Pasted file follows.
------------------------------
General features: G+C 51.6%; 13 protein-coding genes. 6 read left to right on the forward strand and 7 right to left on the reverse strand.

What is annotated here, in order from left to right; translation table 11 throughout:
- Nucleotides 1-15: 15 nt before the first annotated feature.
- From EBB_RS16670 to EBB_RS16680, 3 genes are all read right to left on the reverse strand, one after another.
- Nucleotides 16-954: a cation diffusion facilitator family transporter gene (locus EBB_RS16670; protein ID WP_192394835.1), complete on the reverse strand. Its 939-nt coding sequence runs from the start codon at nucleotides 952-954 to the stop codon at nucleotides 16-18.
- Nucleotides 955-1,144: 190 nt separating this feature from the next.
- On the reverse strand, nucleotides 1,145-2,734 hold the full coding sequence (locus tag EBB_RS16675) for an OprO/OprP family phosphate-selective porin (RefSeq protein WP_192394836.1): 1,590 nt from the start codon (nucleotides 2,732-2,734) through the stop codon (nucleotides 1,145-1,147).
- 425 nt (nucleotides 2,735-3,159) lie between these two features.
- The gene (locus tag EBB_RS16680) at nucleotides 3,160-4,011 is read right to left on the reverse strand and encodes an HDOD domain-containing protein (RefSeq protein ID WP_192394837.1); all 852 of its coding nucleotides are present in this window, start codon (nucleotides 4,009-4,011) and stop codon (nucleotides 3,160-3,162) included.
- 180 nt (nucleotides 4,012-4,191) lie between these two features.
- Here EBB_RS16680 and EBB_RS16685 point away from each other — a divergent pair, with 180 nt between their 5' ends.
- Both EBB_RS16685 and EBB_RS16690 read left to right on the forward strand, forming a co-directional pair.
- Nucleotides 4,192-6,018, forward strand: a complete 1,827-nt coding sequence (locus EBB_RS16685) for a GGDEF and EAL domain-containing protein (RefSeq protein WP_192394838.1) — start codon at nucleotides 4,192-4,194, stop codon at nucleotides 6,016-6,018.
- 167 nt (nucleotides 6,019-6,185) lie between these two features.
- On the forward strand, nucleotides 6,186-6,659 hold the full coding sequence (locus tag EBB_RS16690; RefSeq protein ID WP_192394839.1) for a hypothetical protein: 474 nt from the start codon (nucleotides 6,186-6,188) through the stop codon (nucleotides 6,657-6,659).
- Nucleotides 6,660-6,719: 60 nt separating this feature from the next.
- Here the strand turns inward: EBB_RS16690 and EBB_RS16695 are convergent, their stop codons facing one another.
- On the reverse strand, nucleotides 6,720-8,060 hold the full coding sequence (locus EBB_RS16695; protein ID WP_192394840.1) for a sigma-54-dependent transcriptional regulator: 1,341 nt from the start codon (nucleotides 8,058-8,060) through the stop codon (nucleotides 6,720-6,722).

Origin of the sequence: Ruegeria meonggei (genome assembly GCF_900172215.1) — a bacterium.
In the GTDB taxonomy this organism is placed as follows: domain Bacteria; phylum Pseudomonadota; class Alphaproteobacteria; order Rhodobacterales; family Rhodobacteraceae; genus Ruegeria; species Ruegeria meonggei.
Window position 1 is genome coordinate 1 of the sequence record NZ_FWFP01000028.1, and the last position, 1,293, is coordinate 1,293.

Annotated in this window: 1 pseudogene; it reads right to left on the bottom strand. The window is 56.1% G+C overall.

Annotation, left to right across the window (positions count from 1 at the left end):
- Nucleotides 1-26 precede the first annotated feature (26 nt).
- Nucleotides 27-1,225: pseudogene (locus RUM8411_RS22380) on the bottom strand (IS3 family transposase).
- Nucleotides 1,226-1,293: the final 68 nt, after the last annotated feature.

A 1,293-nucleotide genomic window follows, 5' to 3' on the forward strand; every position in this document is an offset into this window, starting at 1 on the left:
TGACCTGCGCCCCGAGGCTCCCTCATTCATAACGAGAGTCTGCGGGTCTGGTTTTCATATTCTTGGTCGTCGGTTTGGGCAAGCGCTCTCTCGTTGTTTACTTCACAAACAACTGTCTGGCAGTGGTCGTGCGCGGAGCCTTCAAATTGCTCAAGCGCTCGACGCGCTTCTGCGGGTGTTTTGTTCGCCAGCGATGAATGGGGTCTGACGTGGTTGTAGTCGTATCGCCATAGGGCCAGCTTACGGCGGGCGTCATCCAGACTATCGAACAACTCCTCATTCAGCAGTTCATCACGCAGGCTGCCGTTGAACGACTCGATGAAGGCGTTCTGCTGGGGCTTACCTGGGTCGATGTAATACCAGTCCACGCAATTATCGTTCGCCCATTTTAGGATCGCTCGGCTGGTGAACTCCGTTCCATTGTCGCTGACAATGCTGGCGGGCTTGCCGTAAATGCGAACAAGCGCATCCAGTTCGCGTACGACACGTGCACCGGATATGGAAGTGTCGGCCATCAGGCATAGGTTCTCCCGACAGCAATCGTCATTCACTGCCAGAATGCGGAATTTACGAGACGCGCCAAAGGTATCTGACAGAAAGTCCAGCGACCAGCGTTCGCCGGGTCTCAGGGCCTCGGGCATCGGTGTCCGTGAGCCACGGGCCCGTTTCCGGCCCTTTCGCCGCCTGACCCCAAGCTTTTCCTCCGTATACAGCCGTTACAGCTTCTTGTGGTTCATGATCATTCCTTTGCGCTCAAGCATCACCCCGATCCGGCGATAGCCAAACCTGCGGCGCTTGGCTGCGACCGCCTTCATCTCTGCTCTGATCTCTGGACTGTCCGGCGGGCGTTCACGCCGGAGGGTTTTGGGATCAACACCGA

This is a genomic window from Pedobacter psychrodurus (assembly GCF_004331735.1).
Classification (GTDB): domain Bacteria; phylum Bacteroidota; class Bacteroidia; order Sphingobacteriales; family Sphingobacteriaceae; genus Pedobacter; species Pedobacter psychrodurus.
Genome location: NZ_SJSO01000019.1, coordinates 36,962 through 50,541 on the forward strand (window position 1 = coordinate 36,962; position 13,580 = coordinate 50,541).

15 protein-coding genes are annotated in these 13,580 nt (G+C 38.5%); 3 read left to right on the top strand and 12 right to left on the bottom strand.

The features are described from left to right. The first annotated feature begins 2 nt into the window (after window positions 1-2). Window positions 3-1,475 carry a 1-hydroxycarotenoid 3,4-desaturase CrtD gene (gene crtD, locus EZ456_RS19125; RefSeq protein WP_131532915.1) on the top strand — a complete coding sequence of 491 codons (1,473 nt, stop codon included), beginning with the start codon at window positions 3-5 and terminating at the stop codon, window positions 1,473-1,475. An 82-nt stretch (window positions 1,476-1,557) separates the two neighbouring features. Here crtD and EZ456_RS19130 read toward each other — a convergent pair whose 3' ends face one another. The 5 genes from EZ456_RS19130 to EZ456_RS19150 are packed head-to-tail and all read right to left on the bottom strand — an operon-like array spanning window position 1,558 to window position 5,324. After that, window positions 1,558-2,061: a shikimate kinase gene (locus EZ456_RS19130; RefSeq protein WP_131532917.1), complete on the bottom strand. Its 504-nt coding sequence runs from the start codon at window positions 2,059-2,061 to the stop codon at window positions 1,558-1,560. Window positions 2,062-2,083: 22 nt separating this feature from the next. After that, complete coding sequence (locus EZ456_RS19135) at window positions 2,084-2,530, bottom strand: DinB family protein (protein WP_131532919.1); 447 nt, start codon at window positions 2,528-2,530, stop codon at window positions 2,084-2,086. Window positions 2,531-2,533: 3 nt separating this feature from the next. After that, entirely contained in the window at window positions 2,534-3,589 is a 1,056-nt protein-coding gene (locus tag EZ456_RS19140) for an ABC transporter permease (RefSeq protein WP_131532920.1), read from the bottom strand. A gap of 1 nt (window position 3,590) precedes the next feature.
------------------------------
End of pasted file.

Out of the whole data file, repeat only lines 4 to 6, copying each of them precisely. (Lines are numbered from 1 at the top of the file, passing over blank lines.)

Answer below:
- From EBB_RS16670 to EBB_RS16680, 3 genes are all read right to left on the reverse strand, one after another.
- Nucleotides 16-954: a cation diffusion facilitator family transporter gene (locus EBB_RS16670; protein ID WP_192394835.1), complete on the reverse strand. Its 939-nt coding sequence runs from the start codon at nucleotides 952-954 to the stop codon at nucleotides 16-18.
- Nucleotides 955-1,144: 190 nt separating this feature from the next.